Occasionally, we run into ledge or boulders that require additional equipment to cut or remove them. Consider all of the costs involved in installing a ground mounted sign including concrete footings, digging equipment, police details for signs installed in high traffic areas and even breaking through frozen ground.
Do not be shocked if you are presented with additional costs for unexpected situations that arise below the ground. And as always make sure your sign vendor DigSafes the area before beginning work so that you don’t end up with unexpected issues such as broken water mains, cut electrical lines, and so on.
So for best results and less unexpected costs, a Site Survey is needed to anticipate any issues with installing your signs. A qualified Sign Installer can plan ahead and provide solutions for any situations that may be present at the install location ahead of time, preventing delays in finishing your sign project. It’s a worth while investment in any sign project.
Pitfall #4. Logo Redesign and Design Costs
In some cases your logo files are not appropriate for fabricating signage. You may only have low-resolution JPG files or an outdated logo that is not vector. In this case, your sign vendor may charge you a Design Fee for recreating your logo in the appropriate form. In addition, complex signs may incur Design Fees from your architect or sign provider.
Complex Multi-Sign projects will involved a lot of design time on the part of your sign company. Design, proofing, updating and final approvals ensure that your project goes off without a hitch, but may incur some additional costs.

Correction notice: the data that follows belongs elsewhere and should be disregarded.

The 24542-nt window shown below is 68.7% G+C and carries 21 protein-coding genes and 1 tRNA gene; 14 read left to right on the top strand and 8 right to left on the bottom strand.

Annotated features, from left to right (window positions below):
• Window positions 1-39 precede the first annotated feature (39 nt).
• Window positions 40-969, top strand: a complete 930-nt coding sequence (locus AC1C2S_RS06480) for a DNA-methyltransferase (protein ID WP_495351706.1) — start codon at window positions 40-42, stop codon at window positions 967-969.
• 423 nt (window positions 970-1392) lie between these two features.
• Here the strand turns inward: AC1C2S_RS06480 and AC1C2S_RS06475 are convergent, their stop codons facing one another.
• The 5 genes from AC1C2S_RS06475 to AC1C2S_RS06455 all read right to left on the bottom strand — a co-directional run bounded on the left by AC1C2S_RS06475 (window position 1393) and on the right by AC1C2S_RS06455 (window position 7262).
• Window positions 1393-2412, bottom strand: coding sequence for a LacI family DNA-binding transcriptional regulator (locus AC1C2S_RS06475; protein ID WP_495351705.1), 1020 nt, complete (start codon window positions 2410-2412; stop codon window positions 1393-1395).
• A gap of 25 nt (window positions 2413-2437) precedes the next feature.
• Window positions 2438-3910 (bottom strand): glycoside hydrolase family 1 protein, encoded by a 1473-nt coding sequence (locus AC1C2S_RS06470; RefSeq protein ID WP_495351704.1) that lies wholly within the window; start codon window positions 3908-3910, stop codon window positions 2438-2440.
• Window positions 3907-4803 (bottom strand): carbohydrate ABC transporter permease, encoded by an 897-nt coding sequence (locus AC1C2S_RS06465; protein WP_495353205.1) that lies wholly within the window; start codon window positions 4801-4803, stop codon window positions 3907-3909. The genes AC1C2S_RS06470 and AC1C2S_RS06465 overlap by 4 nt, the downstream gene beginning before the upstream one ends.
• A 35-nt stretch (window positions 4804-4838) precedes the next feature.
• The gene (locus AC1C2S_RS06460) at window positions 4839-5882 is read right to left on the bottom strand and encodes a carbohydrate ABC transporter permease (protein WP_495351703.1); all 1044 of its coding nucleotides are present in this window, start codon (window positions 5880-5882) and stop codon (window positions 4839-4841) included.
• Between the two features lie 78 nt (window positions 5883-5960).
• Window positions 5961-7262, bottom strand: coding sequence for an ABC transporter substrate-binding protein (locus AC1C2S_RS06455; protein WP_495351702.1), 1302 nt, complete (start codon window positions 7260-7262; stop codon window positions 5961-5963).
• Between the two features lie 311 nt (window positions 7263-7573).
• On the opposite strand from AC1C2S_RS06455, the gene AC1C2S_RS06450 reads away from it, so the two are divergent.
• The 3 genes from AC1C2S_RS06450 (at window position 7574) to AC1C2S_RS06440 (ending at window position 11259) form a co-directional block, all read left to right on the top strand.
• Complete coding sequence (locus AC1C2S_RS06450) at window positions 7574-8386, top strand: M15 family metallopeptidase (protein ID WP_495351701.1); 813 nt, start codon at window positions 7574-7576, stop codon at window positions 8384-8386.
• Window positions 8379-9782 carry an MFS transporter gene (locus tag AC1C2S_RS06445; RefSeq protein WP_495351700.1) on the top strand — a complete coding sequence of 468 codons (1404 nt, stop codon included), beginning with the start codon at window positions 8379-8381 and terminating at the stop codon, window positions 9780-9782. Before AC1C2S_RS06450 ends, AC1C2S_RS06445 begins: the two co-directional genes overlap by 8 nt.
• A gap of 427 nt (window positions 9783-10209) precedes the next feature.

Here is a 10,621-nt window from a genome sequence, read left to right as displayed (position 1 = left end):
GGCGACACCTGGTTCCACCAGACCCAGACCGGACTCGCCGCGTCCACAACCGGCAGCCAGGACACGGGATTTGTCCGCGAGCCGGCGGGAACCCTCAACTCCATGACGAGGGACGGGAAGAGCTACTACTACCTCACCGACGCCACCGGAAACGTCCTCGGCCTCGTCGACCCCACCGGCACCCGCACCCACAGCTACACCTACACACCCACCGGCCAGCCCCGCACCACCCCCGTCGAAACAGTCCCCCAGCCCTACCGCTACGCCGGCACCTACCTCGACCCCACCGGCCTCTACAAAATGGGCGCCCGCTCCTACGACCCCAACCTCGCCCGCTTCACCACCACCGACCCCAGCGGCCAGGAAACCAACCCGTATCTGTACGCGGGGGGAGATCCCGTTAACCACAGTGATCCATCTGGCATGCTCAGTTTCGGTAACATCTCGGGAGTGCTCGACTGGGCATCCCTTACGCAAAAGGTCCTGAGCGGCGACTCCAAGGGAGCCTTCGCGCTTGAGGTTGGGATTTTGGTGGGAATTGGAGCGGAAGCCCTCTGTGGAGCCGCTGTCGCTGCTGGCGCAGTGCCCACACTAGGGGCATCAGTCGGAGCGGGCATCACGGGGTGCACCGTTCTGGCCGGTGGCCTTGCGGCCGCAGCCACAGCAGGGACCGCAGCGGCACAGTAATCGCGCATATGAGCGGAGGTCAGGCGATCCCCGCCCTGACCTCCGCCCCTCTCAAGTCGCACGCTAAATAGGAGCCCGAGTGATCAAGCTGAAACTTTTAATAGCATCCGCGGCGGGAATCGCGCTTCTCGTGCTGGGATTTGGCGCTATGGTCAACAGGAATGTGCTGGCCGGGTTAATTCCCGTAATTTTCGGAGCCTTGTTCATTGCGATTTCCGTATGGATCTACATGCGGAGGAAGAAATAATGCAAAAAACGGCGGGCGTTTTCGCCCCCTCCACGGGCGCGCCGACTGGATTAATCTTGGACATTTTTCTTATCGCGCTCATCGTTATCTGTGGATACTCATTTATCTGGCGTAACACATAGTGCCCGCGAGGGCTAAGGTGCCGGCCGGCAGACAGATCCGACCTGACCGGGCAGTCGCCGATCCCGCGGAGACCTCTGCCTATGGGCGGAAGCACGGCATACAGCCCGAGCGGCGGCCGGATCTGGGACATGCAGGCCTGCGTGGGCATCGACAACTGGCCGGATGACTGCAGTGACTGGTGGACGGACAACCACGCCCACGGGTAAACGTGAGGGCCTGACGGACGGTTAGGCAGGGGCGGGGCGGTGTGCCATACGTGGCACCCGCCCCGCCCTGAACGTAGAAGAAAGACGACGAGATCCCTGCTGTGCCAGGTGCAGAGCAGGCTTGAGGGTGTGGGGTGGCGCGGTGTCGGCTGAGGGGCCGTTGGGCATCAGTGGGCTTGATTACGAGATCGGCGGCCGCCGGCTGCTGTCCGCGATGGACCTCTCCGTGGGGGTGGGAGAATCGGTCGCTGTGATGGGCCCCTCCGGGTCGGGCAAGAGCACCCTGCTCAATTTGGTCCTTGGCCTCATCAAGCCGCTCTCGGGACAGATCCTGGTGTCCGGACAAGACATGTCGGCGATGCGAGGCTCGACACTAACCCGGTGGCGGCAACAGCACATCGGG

You also may be required to get Engineer Stamped drawings for any sign that is load bearing. This requires detailed drawings from your sign vendor and changes as needed to get the sign installation or fabrication just right to meet the requirements for the Engineer. It is a benefit to you to have your sign properly designed so that it looks great, lasts and is safe.
Pitfall #5. Landlord Requirements
Surprise! You’ve leased a property for your business and find out your landlord requires that you have a Gold Leaf or Lighted sign. Don’t be taken by surprise. Check out the other signs on the building you are leasing. Are they all the same? If so, most likely you will need to comply with your landlords sign requirements. Ask when looking at properties what the sign requirements and allowances are. Be clear with your sign vendor and provide them any documentation from your landlord on requirements so that they can design the appropriate sign.
Many larger leasing companies have very strict requirements for signage. Often times in malls and larger business/industrial complexes, the sign design and installation methods have to be approved by the Leasing company before you apply for a permit. This is added time for your sign vendor, so expect to pay additional fees for design, approvals and paperwork to complete this process.
So as you can see there are many potential added costs in purchasing a sign for your business. As always, it is best to use an experienced sign company to help you with your planning, design and fabrication to eliminate surprises and full understand the cost of your project up front. Some up front planning, will help you save money and a lot of aggravation in the long-run.
Count on Express Sign & Graphics to be thorough in Designing and Quoting your sign project. Call today for a free initial consultation on your sign project. Our Team is ready to help. 978.250.9890 or email@example.com.